For months Russia’s Vladimir Putin denied planning to attack Ukraine, but on Thursday he announced a “special military operation” in the country’s Donbas region.
The announcement on live television was followed by reports of explosions in Ukraine’s capital Kyiv as well as other parts of the country.
Mr Putin’s latest actions come days after he tore up a peace deal and ordered troops into two rebel-held eastern regions, in his words to “maintain peace”.
Russia has deployed at least 200,000 troops near Ukraine’s borders in recent months, and there are fears that its latest move marks the first step in a new invasion. What happens next could jeopardise Europe’s entire security structure.
Where are Russian troops being sent and why?
When Russia invaded Ukraine in 2014, rebels backed by President Putin seized big swathes of the east and they have fought Ukraine’s army ever since.
There was an international Minsk peace accord but the conflict continues and so Russia’s leader says he is sending in troops into two rebel-held areas. The UN Secretary-General has categorically rejected Russia’s use of the word peacekeepers.
The West believes Moscow is planning an imminent, new invasion of Ukraine, a country of 44 million people bordering both Russia and the European Union. For a start, there are reports of tanks arriving in separatist-controlled Donetsk and the latest satellite photos show Russian troops deployed within a short distance of Ukraine’s borders.
President Putin warned Ukraine it would be responsible for further bloodshed if it did not halt hostilities in the east. But there have already been a series of bogus incidents and any one of them could be used as a pretext for a Russian attack.
What’s Putin’s problem with Ukraine?
Russia has long resisted Ukraine’s move towards European institutions, both Nato and the EU. Now, Mr Putin has claimed Ukraine is a puppet of the West and was never a proper state anyway.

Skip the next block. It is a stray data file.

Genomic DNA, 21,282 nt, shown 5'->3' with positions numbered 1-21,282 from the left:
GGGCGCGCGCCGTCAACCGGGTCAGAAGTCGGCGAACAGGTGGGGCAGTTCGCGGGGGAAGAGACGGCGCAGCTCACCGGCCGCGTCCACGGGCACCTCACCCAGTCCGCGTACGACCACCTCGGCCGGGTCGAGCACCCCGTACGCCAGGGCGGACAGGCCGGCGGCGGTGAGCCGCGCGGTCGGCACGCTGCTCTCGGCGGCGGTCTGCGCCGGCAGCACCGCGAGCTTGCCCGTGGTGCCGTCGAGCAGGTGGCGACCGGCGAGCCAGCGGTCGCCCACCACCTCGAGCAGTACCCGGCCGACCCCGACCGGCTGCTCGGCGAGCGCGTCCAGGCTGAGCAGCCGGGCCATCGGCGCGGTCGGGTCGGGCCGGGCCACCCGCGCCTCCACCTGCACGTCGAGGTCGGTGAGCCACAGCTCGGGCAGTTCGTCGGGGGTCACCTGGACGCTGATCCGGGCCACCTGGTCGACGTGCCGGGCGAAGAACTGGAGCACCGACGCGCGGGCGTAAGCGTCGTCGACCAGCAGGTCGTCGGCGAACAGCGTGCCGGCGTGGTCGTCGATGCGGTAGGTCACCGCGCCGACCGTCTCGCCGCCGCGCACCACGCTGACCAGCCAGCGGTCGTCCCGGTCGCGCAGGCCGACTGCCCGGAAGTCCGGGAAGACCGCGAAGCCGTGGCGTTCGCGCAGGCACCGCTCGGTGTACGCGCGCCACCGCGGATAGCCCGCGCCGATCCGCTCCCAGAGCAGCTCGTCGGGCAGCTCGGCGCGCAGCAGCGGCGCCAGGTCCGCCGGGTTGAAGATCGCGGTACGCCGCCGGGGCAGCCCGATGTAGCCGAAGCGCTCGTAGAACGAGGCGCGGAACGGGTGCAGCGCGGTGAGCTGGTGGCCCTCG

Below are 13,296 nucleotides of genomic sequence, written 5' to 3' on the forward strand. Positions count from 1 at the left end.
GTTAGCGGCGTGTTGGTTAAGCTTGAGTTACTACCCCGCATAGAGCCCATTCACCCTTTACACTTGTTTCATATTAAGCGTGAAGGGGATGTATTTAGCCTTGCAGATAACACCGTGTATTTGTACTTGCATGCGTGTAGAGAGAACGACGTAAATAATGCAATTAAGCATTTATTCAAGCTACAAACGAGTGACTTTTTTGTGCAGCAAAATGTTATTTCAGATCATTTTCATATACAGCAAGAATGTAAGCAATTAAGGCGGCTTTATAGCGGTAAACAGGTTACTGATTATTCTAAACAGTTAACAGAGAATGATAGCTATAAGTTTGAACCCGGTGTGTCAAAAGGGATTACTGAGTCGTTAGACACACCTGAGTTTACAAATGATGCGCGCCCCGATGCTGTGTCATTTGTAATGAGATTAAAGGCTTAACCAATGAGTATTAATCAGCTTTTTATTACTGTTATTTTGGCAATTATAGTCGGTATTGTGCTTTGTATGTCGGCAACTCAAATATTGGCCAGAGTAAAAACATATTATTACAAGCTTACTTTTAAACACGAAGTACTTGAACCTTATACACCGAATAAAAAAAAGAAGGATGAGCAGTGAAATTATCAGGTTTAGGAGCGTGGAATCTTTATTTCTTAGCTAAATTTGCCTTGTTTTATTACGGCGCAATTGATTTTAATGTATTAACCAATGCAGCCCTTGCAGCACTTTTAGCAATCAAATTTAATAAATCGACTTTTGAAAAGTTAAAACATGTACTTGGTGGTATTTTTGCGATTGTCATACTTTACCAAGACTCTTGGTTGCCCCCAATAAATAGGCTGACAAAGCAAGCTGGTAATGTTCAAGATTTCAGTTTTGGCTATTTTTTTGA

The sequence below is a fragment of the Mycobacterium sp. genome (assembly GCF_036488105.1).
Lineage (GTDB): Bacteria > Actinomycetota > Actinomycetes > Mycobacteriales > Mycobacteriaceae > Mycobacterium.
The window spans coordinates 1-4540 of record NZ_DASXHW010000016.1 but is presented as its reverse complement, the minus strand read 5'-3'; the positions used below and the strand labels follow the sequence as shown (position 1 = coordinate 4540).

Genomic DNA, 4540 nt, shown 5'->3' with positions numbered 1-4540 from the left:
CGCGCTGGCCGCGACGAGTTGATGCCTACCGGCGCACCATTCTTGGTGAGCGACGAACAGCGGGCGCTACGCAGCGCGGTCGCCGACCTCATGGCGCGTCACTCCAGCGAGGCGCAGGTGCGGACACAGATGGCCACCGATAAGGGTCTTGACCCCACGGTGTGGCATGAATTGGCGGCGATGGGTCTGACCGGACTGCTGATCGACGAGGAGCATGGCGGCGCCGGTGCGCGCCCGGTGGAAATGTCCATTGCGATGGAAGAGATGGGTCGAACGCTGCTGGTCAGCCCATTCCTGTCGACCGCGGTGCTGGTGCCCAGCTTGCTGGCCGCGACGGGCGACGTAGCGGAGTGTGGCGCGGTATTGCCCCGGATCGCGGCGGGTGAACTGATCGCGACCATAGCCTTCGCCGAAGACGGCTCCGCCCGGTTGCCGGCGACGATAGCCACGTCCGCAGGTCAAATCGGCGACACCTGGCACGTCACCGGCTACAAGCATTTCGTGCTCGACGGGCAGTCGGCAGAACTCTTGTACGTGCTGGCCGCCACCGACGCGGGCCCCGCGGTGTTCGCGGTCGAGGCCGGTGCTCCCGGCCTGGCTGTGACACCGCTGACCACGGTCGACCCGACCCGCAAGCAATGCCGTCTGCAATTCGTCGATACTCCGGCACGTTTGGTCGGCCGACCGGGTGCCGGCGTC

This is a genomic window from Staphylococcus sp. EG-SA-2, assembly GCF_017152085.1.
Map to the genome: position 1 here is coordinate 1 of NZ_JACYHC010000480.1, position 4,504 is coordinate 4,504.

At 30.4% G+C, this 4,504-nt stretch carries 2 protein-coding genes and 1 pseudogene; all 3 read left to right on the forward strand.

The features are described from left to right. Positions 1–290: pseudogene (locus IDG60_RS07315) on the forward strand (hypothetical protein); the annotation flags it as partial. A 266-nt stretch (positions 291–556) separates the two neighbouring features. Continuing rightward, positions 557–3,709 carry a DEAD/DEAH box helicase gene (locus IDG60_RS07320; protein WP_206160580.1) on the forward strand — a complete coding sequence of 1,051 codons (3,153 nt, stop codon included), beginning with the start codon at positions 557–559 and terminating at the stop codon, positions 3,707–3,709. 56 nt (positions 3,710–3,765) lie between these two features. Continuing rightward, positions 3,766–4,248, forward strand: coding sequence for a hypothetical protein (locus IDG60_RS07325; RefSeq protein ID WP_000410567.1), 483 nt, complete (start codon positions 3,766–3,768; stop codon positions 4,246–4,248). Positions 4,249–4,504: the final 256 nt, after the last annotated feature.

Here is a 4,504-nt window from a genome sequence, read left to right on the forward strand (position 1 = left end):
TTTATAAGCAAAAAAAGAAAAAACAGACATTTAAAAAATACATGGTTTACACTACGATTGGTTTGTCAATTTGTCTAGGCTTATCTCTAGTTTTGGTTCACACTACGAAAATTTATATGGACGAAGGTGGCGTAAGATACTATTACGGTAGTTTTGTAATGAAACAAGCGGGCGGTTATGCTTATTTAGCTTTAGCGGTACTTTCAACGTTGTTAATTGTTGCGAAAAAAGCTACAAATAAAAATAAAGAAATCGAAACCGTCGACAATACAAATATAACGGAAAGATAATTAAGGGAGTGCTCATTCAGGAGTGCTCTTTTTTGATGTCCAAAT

He demands guarantees from the West and Ukraine that it will not join Nato, a defensive alliance of 30 countries, and that Ukraine demilitarise and become a neutral state.
As a former Soviet republic Ukraine has deep social and cultural ties with Russia, and Russian is widely spoken there, but ever since Russia invaded in 2014 those relations have frayed.
Russia attacked Ukraine when its pro-Russian president was deposed in early 2014. The war in the east has since claimed more than 14,000 lives.
Why is recognition of rebel areas dangerous?
Until now these so-called people’s republics of Donetsk and Luhansk have been run by Russian proxies.
Under Mr Putin’s decree recognising them as independent, Russian troops are for the first time recognised as stationed there and they can build military bases too.
By pouring Russian troops into an area witnessing hundreds of ceasefire violations every day, the risk of open war becomes far higher. The two rebel areas would have had special status within Ukraine under the Minsk peace accords, but Mr Putin’s move bars that from happening.